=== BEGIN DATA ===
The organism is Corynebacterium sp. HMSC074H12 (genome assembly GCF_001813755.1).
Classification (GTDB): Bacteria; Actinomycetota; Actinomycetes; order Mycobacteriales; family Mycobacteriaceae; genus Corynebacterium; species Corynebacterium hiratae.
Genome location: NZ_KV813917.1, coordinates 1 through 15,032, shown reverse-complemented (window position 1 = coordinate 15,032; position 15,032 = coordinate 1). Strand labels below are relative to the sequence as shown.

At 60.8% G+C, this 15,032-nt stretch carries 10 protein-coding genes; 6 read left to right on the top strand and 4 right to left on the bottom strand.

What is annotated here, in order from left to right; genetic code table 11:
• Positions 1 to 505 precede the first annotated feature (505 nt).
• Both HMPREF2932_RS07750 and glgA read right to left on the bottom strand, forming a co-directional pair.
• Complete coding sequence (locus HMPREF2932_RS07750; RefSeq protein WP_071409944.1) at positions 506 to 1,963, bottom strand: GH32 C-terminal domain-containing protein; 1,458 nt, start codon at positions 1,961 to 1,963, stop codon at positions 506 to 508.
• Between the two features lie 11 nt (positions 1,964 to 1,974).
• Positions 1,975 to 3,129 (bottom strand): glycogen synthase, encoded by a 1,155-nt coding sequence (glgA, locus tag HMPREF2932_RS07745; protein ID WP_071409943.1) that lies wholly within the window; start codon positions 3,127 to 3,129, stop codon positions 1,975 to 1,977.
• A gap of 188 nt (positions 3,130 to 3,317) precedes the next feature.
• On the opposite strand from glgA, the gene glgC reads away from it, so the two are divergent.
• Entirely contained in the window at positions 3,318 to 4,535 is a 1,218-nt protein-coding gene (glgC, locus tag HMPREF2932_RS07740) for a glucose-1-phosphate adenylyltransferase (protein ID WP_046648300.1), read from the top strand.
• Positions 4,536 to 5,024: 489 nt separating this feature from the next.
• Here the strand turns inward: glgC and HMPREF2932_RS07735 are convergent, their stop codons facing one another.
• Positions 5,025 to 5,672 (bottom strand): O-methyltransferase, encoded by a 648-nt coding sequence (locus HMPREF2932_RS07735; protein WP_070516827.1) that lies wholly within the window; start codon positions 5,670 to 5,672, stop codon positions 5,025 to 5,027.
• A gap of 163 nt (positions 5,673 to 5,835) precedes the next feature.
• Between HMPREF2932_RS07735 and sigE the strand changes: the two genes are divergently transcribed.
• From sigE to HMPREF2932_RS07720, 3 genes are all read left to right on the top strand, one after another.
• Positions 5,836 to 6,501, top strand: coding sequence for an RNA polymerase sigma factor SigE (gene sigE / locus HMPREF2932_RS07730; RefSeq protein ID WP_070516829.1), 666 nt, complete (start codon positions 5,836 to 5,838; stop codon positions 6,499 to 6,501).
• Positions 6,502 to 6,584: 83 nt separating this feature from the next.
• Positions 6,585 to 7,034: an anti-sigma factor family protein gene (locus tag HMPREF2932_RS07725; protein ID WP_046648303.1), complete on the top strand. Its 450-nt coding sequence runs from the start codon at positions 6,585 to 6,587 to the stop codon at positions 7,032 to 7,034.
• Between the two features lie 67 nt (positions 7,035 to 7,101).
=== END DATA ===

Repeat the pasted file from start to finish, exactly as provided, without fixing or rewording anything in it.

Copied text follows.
The organism is Corynebacterium sp. HMSC074H12 (genome assembly GCF_001813755.1).
Classification (GTDB): Bacteria; Actinomycetota; Actinomycetes; order Mycobacteriales; family Mycobacteriaceae; genus Corynebacterium; species Corynebacterium hiratae.
Genome location: NZ_KV813917.1, coordinates 1 through 15,032, shown reverse-complemented (window position 1 = coordinate 15,032; position 15,032 = coordinate 1). Strand labels below are relative to the sequence as shown.

At 60.8% G+C, this 15,032-nt stretch carries 10 protein-coding genes; 6 read left to right on the top strand and 4 right to left on the bottom strand.

What is annotated here, in order from left to right; genetic code table 11:
• Positions 1 to 505 precede the first annotated feature (505 nt).
• Both HMPREF2932_RS07750 and glgA read right to left on the bottom strand, forming a co-directional pair.
• Complete coding sequence (locus HMPREF2932_RS07750; RefSeq protein WP_071409944.1) at positions 506 to 1,963, bottom strand: GH32 C-terminal domain-containing protein; 1,458 nt, start codon at positions 1,961 to 1,963, stop codon at positions 506 to 508.
• Between the two features lie 11 nt (positions 1,964 to 1,974).
• Positions 1,975 to 3,129 (bottom strand): glycogen synthase, encoded by a 1,155-nt coding sequence (glgA, locus tag HMPREF2932_RS07745; protein ID WP_071409943.1) that lies wholly within the window; start codon positions 3,127 to 3,129, stop codon positions 1,975 to 1,977.
• A gap of 188 nt (positions 3,130 to 3,317) precedes the next feature.
• On the opposite strand from glgA, the gene glgC reads away from it, so the two are divergent.
• Entirely contained in the window at positions 3,318 to 4,535 is a 1,218-nt protein-coding gene (glgC, locus tag HMPREF2932_RS07740) for a glucose-1-phosphate adenylyltransferase (protein ID WP_046648300.1), read from the top strand.
• Positions 4,536 to 5,024: 489 nt separating this feature from the next.
• Here the strand turns inward: glgC and HMPREF2932_RS07735 are convergent, their stop codons facing one another.
• Positions 5,025 to 5,672 (bottom strand): O-methyltransferase, encoded by a 648-nt coding sequence (locus HMPREF2932_RS07735; protein WP_070516827.1) that lies wholly within the window; start codon positions 5,670 to 5,672, stop codon positions 5,025 to 5,027.
• A gap of 163 nt (positions 5,673 to 5,835) precedes the next feature.
• Between HMPREF2932_RS07735 and sigE the strand changes: the two genes are divergently transcribed.
• From sigE to HMPREF2932_RS07720, 3 genes are all read left to right on the top strand, one after another.
• Positions 5,836 to 6,501, top strand: coding sequence for an RNA polymerase sigma factor SigE (gene sigE / locus HMPREF2932_RS07730; RefSeq protein ID WP_070516829.1), 666 nt, complete (start codon positions 5,836 to 5,838; stop codon positions 6,499 to 6,501).
• Positions 6,502 to 6,584: 83 nt separating this feature from the next.
• Positions 6,585 to 7,034: an anti-sigma factor family protein gene (locus tag HMPREF2932_RS07725; protein ID WP_046648303.1), complete on the top strand. Its 450-nt coding sequence runs from the start codon at positions 6,585 to 6,587 to the stop codon at positions 7,032 to 7,034.
• Between the two features lie 67 nt (positions 7,035 to 7,101).